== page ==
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Recommend some music videos to me!

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40hz:
My GF found this one in [in a  write-up over at a rather odd (to my mind) site. Link here.

One other fascinating laboratory that studies plant vibrational energies is Damanhur, an intentional community in Italy. In this peaceful and spiritual ecovillage there is a laboratory in the woods that offers a beautiful choir of singing trees. Yeah, you read that right... singing trees. Since 1976, researchers at Damanhur have invented and developed equipment that can capture electromagnetic changes on the surface of leaves and roots, transforming them into actual sounds. The best part is, these trees seem to control their electrical responses via a feedback mechanism, and demonstrate a kind of awareness and preference for types of music. The singing plants and trees of Damanhur have sparked off such a worldwide fascination that the people began organizing “Plant Concerts”, where musicians perform to the music created by the trees.

Watch this 15-minute video of a beautiful demonstration singing plants while one of Damanhur’s researchers explain the phenomenon.
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From what I've seen, I can't 100% buy into the conclusions these folks are reaching since I've heard many other musical sequences generated by natural phenomena or random processes that the human mind tends to interpret as conscious musical composition.  (ex: see Charles Dodge's album Earth's Magnetic Field (1970) for one well known example.)

That said, the music is quite beautiful regardless of whether the claims of "plant consciousness" being made in the video are scientifically valid or not. Give it a listen and see what you think:




tomos:
great mix here lately :up:

@TaoPhoenix my favourite older Bee Gees track is the very schmalzy "To Love Somebody"
http://www.youtube.com/watch?v=ykU8iSKkJR0

@40hz, do you remember that book 'Supernature' - it claimed plants responded to people just *thinking* about cutting the plant. No idea if true. Would be interesting to see the same experiment (as in the video!) tried with humans or other animals.

Finally,
I came across this video by serendipity - the way the keys are shown seems to tie in with my last two days work, trying to display information *meaningfully* in bar charts. Music takes a moment to start:



variation here (non-fading bars)

he's got a whole bunch more of very interesting visual "presentations" of music.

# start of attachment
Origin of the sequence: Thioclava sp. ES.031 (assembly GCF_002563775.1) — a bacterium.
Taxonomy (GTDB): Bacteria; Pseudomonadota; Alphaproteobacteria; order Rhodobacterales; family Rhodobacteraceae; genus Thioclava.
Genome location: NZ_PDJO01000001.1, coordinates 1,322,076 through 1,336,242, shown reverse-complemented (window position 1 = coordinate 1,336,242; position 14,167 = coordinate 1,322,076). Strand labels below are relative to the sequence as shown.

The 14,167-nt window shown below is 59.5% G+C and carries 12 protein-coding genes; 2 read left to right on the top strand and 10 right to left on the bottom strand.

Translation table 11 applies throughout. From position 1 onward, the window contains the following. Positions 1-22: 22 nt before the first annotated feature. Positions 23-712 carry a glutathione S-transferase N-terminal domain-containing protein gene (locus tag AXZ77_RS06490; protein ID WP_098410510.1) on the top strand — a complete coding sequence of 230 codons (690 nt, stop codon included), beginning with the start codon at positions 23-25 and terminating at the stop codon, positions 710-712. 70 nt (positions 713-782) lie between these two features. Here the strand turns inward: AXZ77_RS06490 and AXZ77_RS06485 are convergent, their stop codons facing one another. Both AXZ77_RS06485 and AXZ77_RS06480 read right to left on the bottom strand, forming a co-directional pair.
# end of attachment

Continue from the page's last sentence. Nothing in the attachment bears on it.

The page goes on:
40hz:

@40hz, do you remember that book 'Supernature' - it claimed plants responded to people just *thinking* about cutting the plant. No idea if true. Would be interesting to see the same experiment (as in the video!) tried with humans or other animals.

-tomos (September 05, 2013, 06:09 AM)
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@tomos - indeed I do remember that book. I had several friends who were big Lyall Watson fans. They were also into the whole Findhorn community thing plus some other stuff I've since forgotten about. Their current fav is What the Bleep do We know? video - which they believe lock stock and barrel.

I'm not disputing there may well be plant 'intelligence.' But I also think:

     (a) it hasn't been conclusively 'proven' one way or another

     (b) a lot of what is ultimately 'proven' will depend on what you accept as 'intelligence.'

I'd personally like it to be true. But not so much that I'm willing to accept it on faith as most people I hear advocating for it do.

Just because something "seems to be" doesn't mean it is. Same goes for "looks like" or "is virtually identical to" or "behaves in much the same manner as."

From what I can gather, their devices are measuring changes in galvanic response which are then converted to midi data and passed to a very nice synth module. It's a pretty big leap going from that to calling it "communicating" in my book. But maybe that's just me. :mrgreen:

Truth is, whenever you're using one of those 'celestial' sounding 'pad' patches, it's going to sound pretty good. You can turn a two year old kid loose on one of those settings (I have btw) and what comes out will sound very musical in most cases.
 ;)

40hz:
From Saturday Night Live - choreographer Toni Basil's absolutely brilliant interpretation of Swan Lake - with assistance from The Lockers. :Thmbsup:



 8)

wraith808:
Saruman makes heavy metal music.  Your argument is invalid.

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